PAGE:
Marcus Rohrmoser edited this page Mar 29, 2011 · 1 revision

Table of Contents


Linear Single-User

The swing package javax.swing.undo brings a rather easy to implement undo/redo support.

Though the Sun Tutorial is targeted mostly at text documents, it also works fine for graphics.

See the current JCurlShotPlanner for an example.

Non-Linear Single-User

If the user can pick items to undo/redo from a command history the undo mechanism is called "non-linear" or "selective"<bibref>Berlage1994</bibref>.

This can't be implemented with javax.swing.undo the out-of-the-box If the user should get a command history and be able to pick undos und redos we need more than Swing UndoManager, because

  • a list of all edits must be displayed (which is package private).


A common problem to all multi-user undo strategies is


Any multi-user application has to integrate all users' contributions into a consolidated "common" command history, be it centralised in one repository or distributed and redundant at multiple or all users' clients.

The solutions include

Shared Memory

Does make no sense in this context (JCurlShotPlanner) as the clients usually run on separate hardware

Floor Control

Manages one exclusive, typically coarse grained lock, i.e. blocking any interaction from every user but the lockholder. This is not desireable as it

  • drastically degrades the responsiveness of the application,
  • is overly restrictive (for JCurlShotPlanner), as the 17 primary entities (16 initial rock positions plus shot target and speed) should be modifyable independently,
  • still requires conflict resolution for mid-air collissions (aquire lock).
See also the introduction of <bib>Munson1996</bib><bibref>Munson1996</bibref>.


See <bib>Munson1996</bib><bibref>Munson1996</bibref>.

Linear Multi-User

Doesn't make much sense, as a user might want to undo a remote change but keep a local one.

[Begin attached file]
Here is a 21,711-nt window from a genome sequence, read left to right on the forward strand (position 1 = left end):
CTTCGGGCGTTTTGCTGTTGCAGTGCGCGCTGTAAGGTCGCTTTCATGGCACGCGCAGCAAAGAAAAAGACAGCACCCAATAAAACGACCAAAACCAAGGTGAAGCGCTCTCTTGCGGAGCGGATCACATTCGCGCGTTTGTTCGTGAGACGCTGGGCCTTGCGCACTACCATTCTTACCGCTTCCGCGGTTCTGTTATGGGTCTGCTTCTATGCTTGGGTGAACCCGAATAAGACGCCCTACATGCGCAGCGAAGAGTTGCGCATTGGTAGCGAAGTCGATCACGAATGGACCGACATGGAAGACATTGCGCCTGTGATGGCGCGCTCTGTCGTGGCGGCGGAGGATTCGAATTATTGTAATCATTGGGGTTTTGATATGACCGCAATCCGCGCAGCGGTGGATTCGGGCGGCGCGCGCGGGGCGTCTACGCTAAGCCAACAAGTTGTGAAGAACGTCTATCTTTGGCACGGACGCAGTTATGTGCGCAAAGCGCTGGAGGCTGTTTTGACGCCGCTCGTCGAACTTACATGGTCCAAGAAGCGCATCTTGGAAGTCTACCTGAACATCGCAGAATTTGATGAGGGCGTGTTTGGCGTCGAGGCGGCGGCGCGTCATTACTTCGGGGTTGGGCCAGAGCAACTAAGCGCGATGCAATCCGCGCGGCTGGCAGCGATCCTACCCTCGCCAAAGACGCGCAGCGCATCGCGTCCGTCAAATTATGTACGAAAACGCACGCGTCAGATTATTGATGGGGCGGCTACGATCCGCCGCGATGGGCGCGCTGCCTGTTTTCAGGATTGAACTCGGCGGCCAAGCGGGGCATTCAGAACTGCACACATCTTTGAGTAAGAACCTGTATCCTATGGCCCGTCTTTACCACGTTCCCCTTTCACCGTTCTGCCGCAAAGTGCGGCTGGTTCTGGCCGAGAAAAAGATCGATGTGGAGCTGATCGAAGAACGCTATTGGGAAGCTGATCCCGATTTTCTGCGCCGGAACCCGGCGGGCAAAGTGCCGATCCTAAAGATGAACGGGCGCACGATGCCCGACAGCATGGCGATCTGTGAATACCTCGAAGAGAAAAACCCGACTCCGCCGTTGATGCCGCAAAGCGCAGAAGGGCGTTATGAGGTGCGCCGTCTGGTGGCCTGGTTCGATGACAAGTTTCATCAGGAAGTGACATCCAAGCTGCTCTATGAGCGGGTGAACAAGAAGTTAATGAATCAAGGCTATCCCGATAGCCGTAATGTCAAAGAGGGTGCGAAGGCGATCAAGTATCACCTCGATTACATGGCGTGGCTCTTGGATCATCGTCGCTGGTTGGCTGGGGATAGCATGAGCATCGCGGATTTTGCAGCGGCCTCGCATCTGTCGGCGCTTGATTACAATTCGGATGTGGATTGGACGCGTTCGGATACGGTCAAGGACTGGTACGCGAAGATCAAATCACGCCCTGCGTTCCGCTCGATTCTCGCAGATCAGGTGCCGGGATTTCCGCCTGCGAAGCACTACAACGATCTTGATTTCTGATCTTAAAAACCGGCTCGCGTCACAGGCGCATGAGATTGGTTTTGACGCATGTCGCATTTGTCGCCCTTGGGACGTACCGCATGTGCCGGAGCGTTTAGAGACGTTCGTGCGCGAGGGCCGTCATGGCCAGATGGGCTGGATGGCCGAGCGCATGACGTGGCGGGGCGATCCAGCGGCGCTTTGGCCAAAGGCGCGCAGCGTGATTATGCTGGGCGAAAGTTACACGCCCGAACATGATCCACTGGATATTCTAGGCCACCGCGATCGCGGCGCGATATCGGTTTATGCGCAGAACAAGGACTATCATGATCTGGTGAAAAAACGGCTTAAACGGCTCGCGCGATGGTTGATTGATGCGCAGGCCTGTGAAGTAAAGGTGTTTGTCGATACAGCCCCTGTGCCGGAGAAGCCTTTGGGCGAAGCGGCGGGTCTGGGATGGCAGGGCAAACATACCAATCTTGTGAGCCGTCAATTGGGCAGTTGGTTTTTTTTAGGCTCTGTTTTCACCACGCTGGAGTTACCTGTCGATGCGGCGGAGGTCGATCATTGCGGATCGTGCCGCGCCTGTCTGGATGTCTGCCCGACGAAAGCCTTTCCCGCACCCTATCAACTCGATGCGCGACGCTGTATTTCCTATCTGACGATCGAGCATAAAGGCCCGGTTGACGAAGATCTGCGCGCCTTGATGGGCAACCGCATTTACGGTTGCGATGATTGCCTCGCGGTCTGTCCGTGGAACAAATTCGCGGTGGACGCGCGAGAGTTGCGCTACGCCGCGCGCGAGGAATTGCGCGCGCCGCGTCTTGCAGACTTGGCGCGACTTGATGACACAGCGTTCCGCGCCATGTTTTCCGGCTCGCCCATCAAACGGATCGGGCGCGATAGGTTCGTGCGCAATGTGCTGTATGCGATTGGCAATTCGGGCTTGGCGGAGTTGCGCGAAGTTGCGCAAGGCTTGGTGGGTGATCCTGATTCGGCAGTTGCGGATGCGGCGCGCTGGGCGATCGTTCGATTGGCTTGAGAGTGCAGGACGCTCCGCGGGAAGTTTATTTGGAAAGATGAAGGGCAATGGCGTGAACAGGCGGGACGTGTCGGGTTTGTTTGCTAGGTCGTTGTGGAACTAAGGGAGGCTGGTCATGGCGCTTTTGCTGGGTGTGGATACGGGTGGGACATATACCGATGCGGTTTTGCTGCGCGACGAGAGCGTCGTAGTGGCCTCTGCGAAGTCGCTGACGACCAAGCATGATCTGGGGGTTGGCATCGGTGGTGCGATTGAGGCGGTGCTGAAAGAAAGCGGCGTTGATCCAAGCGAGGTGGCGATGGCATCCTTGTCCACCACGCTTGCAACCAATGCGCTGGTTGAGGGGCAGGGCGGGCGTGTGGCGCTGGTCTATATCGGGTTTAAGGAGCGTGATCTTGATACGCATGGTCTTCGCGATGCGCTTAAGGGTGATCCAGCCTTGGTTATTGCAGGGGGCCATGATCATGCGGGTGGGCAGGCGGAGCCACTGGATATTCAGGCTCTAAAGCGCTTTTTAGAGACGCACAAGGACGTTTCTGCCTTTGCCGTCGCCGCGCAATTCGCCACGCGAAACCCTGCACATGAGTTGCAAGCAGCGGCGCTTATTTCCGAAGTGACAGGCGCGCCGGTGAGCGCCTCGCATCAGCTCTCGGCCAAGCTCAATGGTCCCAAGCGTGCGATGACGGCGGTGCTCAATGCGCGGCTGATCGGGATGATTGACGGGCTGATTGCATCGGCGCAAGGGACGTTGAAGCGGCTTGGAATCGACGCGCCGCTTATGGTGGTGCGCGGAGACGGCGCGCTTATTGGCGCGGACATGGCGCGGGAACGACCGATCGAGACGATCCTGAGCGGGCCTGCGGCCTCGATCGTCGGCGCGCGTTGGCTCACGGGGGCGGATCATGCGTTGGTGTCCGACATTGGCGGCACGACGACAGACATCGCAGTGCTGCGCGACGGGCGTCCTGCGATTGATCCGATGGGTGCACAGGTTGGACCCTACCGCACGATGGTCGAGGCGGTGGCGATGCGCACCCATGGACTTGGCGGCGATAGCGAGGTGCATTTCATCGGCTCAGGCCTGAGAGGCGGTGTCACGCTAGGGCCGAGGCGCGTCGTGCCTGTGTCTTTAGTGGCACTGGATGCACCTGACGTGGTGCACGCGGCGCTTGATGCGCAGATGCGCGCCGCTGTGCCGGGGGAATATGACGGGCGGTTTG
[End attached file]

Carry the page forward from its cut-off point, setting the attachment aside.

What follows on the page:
Non-Linear Multi-User

Situation: exactly what Chapter 2.5 "Undo in Multi-User Applications"<bibref>Berlage1994</bibref> analyses. That's what Collaborative Editing should aim for.



The desired solution for Collaborative Editing should have those characteristics:

  1. applicable for two or more users,
  2. high latency (WAN) tolerant,
  3. low bandwidth usage,
  4. minimal number of events,
  5. minimal locking,
  6. high responsiveness,
  7. support long running, session like edits (e.g. mouse drag operation),
  8. support short running, atomic edits (e.g. undo/redo operation),
  9. automatically resolve mid-air collissions in an way obvious to the user.


  • optimistic or no locking (because 2., 5., 6.),
  • no ACK but only failure responses (stay optimistic),
  • non-mandatory "in edit" messages at the begin of a drag (mostly to support visual feedback and reduce mid-air collissions),
  • a common virtual time<bibref>Ellis1989</bibref> (maybe a Lamport clock suffices?) and timestamped messages (for a common edit history),
  • selective multi-user undo to support both global and local undo (Chapter 2.5, <bibref>Berlage1994</bibref>),
  • message bookkeeping (numbering) to detect lost messages,
  • prioritised users (or: session participants) to resolve mid-air collissions automatically.
Chapter 6, "Synchronous Cooperation"<bibref>Berlage1993</bibref>.

Once more than two users communicate, a Lamport clock will not suffice to resolve all conflicts? If all messages are broadcasted to all users it will suffice in combination with user priorities to resolve simultaneous edits.


Read papers are <bibref>Berlage1993</bibref> <bibref>Berlage1994</bibref> <bibref>Munson1996</bibref> <bibref>Lamport1978</bibref>

Next come <bibref>Mattern1989</bibref> <bibref>Choudhary1992</bibref> <bibref>Kurlander1988</bibref> <bibref>Prakash1992</bibref> <bibref>Prakash1994</bibref>



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